There are a lot of smaller factors that don't necessarily have to do with the financial side of the credit card that you may want to take into account. If there's something that's a deal-breaker for you, look for cards that have the easy-to-use features you want.

Tips For Finding The Best Credit Card

Looking at the credit card company website will only get you so far. They want you to see their welcome bonus and the nice, slick look of the card. They'll tell you if it's available for Apple or Google Pay, how fast the transactions are, and some other superficial information. Pay as little attention to this as possible as you don't really need this information to make an informed decision.

The info you really need is in the fine print, and if you don't want to dig through all of it, there are some people who can tell you about it.

Read Customer Reviews

As we said, the credit card company will tell you what they want to tell you. Customers tend to be more honest. If you're worried about making a late payment, first of all, try not to.

Second of all, look at what customers have said about late payments. If you see something like "I was one day late for a payment and got hit with a $20 fee", then you can still choose this card if you're very mindful about timely payments, but if this is a serious area of concern for you, it could be a deciding factor.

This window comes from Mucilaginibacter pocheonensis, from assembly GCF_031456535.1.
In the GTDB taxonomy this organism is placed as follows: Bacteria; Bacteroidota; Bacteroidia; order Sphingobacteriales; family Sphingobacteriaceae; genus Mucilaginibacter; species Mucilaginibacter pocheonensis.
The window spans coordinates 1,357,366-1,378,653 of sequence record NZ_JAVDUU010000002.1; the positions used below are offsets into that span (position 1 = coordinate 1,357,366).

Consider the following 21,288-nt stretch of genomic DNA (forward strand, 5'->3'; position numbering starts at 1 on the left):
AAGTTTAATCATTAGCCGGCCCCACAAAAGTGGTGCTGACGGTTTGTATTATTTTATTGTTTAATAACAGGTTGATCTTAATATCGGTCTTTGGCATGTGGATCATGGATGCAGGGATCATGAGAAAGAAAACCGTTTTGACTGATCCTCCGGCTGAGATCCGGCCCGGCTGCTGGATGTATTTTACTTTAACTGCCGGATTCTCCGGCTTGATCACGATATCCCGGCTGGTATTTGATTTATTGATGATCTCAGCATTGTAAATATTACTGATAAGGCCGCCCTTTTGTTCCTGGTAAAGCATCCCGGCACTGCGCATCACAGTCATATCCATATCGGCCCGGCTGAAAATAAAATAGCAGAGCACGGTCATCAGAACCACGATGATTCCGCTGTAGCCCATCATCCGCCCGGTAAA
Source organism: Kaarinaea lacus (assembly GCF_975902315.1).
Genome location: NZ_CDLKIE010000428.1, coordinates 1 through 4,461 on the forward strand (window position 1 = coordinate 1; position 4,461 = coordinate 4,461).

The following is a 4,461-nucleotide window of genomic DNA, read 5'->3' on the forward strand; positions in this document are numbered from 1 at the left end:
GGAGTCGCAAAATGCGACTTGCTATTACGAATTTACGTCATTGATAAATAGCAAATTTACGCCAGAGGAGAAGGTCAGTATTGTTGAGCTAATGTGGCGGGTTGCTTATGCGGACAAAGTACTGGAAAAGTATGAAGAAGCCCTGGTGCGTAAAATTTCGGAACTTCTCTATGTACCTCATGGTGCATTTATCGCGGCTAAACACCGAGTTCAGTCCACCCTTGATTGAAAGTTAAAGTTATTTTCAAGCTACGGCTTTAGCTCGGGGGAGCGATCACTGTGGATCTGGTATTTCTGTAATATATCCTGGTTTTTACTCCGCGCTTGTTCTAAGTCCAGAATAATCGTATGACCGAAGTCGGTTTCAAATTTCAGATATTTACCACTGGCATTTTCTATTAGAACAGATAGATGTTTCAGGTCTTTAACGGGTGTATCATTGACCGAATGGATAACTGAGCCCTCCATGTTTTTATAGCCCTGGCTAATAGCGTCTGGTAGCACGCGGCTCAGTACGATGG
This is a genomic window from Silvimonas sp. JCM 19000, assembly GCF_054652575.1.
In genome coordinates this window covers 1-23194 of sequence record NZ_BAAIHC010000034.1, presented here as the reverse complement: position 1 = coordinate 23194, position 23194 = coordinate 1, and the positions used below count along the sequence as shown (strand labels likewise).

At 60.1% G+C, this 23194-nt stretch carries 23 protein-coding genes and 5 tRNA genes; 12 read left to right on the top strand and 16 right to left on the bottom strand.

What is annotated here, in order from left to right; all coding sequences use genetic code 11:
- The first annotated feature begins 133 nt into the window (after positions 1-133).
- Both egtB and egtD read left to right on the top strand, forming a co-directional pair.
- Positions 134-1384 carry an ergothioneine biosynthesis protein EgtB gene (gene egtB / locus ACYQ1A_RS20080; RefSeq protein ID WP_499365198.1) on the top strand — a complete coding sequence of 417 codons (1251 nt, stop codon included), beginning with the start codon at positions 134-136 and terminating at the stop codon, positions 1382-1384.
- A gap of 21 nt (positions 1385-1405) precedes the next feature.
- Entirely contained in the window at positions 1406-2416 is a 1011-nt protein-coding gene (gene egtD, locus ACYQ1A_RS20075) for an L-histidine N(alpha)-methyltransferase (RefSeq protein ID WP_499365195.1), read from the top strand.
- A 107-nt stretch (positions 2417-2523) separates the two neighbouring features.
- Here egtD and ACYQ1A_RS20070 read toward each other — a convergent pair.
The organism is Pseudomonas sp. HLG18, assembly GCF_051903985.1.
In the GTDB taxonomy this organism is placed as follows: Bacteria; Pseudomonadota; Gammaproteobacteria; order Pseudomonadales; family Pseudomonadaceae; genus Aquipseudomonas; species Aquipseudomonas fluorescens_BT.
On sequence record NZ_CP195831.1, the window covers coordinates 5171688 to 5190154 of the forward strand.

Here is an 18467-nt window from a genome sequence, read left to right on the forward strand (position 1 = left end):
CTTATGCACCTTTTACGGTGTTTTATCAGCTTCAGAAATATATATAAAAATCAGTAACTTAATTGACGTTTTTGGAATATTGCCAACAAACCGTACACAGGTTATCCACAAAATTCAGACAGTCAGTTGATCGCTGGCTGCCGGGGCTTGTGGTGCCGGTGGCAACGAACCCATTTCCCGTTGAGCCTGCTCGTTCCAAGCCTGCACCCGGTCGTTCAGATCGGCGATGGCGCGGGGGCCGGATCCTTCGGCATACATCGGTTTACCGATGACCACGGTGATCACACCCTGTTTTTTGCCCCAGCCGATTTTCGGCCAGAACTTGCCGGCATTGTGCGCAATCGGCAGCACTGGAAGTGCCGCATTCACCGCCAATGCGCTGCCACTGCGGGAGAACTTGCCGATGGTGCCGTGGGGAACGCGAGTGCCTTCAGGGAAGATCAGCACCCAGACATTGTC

While that's one example, there are plenty of others. Read through these descriptions as well as you can, and don't just rely on customer reviews that are on the company's website, and the company has the power to get rid of negative comments.

Read Blog Reviews

Don't even try to guess the number of financial blogs that are out on the internet, because no matter your guess, it's too low. There is as close to endless information about credit cards on the internet as you can get.

Many blogs are dedicated to reviewing these cards, and it's excellent for consumers who want to stay informed. Use sources you trust, and read comments on here as well. Blogs like NerdWallet add new content every month about the best credit card offers out there.

If you find a couple of cards that you like, see who has better customer service, a more user-friendly app, or some other factors to make the final decision. Even a quick Google search of the card is better than nothing.

Don't just apply for a credit card if you don't actually want it. Remember, you don't want to apply for too many cards at once, as they will likely require hard inquiries, which will hurt your credit score.

Ask Around

If you're looking for a new credit card, ask your friends, family, coworkers, or classmates what their cards are like and if they are happy with them. Reading up online can get you pretty far, but nothing really compares to having firsthand knowledge from a regular user.